~fishinthecalculator/sops-guix

Atomic, secure, reproducible secret provisioning with Guix and SOPS

f9e7aeb Fix guix pull.

7 days ago

66bc806 sops: services: sops: Age has been moved to (golang crypto).

21 days ago

#SOPS Guix

builds.sr.ht status

This project aims at implementing secure provisioning of secrets with Guix and SOPS. It was strongly inspired from NixOS' sops-nix.

#Secure secret provisioning with Guix

This channels exposes the sops-secrets-service-type Guix service and the sops-secret record to safely handle secrets with Guix. It works by putting encrypted secrets in the store and by adding a one-shot Shepherd service that decrypts them at startup in a ramfs/tmpfs filesystem. This means that clear text secrets never hit the disk and that you can (and actually are encouraged to) check in your SOPS secrets in the same version control system you use to track you Guix configurations.

Assuming that the right private keys are also provided, sops-secrets can be included in Guix images, deployed with guix deploy and included in Guix System/Home containers.

#Creating secrets with SOPS

First of all you need to create encrypted secrets with SOPS. To do so I'm assuming you already have a GPG key for yourself and the machines you want to deploy secrets to. You should be able to list the private keys you have in your keyring with

user1@home:~ $ gpg --list-secret-keys
/home/user1/.gnupg/pubring.kbx
------------------------
sec   ed25519 2023-12-01 [SC] [expires: 2907-11-30]
      8D1060B96BB8B7249AED41CC193B701E2SODIJNS
uid           [ultimate] user1@example.org
ssb   cv25519 2023-12-01 [E]

pub   rsa3072 1970-01-01 [SCE]
      8C3E4F6EB38828939029AE7BE9B6AF0CD39DD935
uid           [ unknown] root (Imported from SSH) <root@localhost>

pub   rsa3072 1970-01-01 [SCE]
      ZZ3E4VREB38800039029AE7BE9B6AF0CD39AALH9
uid           [ unknown] root (Imported from SSH) <root@localhost>

If you don't have a suitable set of GPG keys it's pretty simple to find online how generate them. Once you have a suitable set of keys for yourself and your machines you are ready to create the only configuration you need for SOPS: a .sops.yaml file that you will place in your project's root directory, or anyway in the same directory where you keep your system configuration. In this file you define which keys will be able to access your secrets files, it may very well be something like:

keys:
    - &user_user1 8D1060B96BB8B7249AED41CC193B701E2SODIJNS
    - &host_host1 8C3E4F6EB38828939029AE7BE9B6AF0CD39DD935
    - &host_host2 ZZ3E4VREB38800039029AE7BE9B6AF0CD39AALH9

creation_rules:
    - path_regex: .*common\.yaml$
      key_groups:
          - pgp:
                - *user_user1
                - *host_host1
                - *host_host2
    - path_regex: .*host1\.yaml$
      key_groups:
          - pgp:
                - *user_user1
                - *host_host1

In this file we define three keys called user_user1, host_host1 and host_host2 . The prefixes host_ and user_ are just a convention to indicate that some GPG keys belong to users and some belong to machines.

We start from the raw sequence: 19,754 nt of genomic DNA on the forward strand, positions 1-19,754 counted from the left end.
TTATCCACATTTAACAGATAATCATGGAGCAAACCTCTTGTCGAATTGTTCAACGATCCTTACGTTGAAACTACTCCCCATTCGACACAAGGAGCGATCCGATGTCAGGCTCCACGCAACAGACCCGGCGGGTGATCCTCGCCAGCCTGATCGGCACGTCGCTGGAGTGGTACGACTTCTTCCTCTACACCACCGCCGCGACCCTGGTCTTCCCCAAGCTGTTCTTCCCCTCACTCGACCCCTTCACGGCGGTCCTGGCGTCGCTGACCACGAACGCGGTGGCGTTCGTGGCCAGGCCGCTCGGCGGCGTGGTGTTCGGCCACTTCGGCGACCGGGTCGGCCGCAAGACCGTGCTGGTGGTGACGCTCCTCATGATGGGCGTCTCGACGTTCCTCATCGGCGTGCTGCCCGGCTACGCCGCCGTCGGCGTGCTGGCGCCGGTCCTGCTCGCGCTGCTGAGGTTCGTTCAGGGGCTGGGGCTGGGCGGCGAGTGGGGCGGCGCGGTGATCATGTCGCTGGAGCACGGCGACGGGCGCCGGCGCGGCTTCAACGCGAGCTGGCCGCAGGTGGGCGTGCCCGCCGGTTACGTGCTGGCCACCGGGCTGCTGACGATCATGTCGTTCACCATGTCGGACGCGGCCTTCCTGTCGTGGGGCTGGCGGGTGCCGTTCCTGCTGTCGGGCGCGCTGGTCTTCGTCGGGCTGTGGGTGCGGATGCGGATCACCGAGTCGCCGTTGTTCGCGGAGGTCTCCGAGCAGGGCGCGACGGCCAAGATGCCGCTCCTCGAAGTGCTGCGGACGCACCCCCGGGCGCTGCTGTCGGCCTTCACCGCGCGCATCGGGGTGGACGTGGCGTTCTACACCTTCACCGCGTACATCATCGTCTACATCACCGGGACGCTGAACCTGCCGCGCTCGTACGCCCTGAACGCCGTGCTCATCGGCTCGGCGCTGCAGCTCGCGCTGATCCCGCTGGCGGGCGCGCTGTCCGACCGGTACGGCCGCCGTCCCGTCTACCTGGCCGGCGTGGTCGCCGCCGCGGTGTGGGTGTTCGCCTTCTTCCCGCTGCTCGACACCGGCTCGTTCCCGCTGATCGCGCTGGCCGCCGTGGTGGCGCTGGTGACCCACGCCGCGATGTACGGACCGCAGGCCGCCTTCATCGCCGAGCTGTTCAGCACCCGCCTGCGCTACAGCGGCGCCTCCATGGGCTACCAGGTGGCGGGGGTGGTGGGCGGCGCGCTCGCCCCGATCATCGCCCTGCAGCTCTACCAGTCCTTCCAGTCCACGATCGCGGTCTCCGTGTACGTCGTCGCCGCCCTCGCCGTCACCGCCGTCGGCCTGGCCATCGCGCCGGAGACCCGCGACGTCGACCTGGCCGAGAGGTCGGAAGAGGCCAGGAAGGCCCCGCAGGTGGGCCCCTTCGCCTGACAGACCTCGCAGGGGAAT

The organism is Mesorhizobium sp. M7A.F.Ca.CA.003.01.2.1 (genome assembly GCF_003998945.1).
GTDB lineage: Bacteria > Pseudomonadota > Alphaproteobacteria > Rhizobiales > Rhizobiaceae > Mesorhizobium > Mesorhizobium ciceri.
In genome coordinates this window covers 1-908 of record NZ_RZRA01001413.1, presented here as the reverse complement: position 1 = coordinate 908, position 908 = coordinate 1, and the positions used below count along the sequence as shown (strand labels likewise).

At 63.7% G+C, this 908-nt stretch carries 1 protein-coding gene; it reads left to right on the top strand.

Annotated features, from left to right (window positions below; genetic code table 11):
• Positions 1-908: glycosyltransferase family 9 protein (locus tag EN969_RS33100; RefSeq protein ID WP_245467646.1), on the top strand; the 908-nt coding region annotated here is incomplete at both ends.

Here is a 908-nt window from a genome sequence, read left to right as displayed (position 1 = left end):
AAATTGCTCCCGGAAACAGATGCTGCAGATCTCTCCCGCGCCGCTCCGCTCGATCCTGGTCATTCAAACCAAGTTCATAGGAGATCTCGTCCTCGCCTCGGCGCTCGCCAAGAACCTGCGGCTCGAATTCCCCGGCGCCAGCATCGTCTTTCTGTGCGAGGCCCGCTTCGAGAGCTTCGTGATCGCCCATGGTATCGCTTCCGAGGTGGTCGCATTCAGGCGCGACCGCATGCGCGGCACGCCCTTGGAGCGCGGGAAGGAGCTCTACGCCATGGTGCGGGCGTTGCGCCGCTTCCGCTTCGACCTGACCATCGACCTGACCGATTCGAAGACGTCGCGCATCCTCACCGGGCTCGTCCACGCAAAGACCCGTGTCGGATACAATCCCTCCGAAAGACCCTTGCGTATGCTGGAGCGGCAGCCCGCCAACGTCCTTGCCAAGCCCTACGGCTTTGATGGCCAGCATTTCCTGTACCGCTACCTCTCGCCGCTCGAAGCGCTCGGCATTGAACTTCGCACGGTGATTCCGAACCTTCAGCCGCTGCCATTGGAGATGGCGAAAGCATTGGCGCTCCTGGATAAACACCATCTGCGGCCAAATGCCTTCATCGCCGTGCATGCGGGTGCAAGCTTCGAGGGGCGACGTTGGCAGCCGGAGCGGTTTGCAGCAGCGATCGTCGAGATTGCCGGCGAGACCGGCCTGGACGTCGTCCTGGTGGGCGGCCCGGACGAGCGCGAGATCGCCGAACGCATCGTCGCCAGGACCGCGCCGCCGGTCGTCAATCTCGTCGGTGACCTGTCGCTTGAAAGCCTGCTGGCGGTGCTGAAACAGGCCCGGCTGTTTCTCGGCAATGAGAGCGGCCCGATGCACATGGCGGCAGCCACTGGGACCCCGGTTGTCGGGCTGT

We now have defined two secrets file names patterns and we declared permissions for each key, it should be possible now to run the following in your projects root directory:

sops common.yaml

This will open your default editor with an example content to define your secrets value. You can edit it or delete it and your own content for example:

wireguard:
    private: MYPRIVATEKEY

after saving and closing the file you can see by catting the secret file that sops encrypted it before saving it, so you are free to check it in your VCS.

#Making sure the right host keys are in the configured GnuPG keyring

For hosts to be able to decrypt secrets you need to provide in the root user keyring (or anyway the keyring located at the configured gnupg-homedir) the keys you defined in your .sops.yaml. So based on the above example you'd need to provide 8C3E4F6EB38828939029AE7BE9B6AF0CD39DD935's private key on host1 and ZZ3E4VREB38800039029AE7BE9B6AF0CD39AALH9's private key on host2 .

To check that your key is correctly imported into the keyring run:

user1@host1:~ $ sudo gpg --list-secret-keys
/root/.gnupg/pubring.kbx
------------------------
pub   rsa3072 1970-01-01 [SCE]
      8C3E4F6EB38828939029AE7BE9B6AF0CD39DD935
uid           [ unknown] root (Imported from SSH) <root@localhost>

By setting generate-key? to #t in sops-service-configuration a GPG key will be automatically derived for you from your system's /etc/ssh/ssh_host_rsa_key and added to the configured keyring. It is discouraged to do so and you are more than encouraged to autonomally provide a key in your configured keyring.

#Adding secrets to your operating-system record

Now, supposing you have your operating-system file in the same directory where you have your .sops.yaml and common.yaml files, you can simply add the following to your configuration:

(use-modules (sops secrets)
             (sops services sops)
             (guix utils))

(define project-root
  (current-source-directory))

(define sops.yaml
  (local-file (string-append project-root "/.sops.yaml")
              ;; This is because paths on the store
              ;; can not start with dots.
              "sops.yaml"))

(define common.yaml
  (local-file (string-append project-root "/common.yaml")))

(operating-system
  [...]
  (services
    (list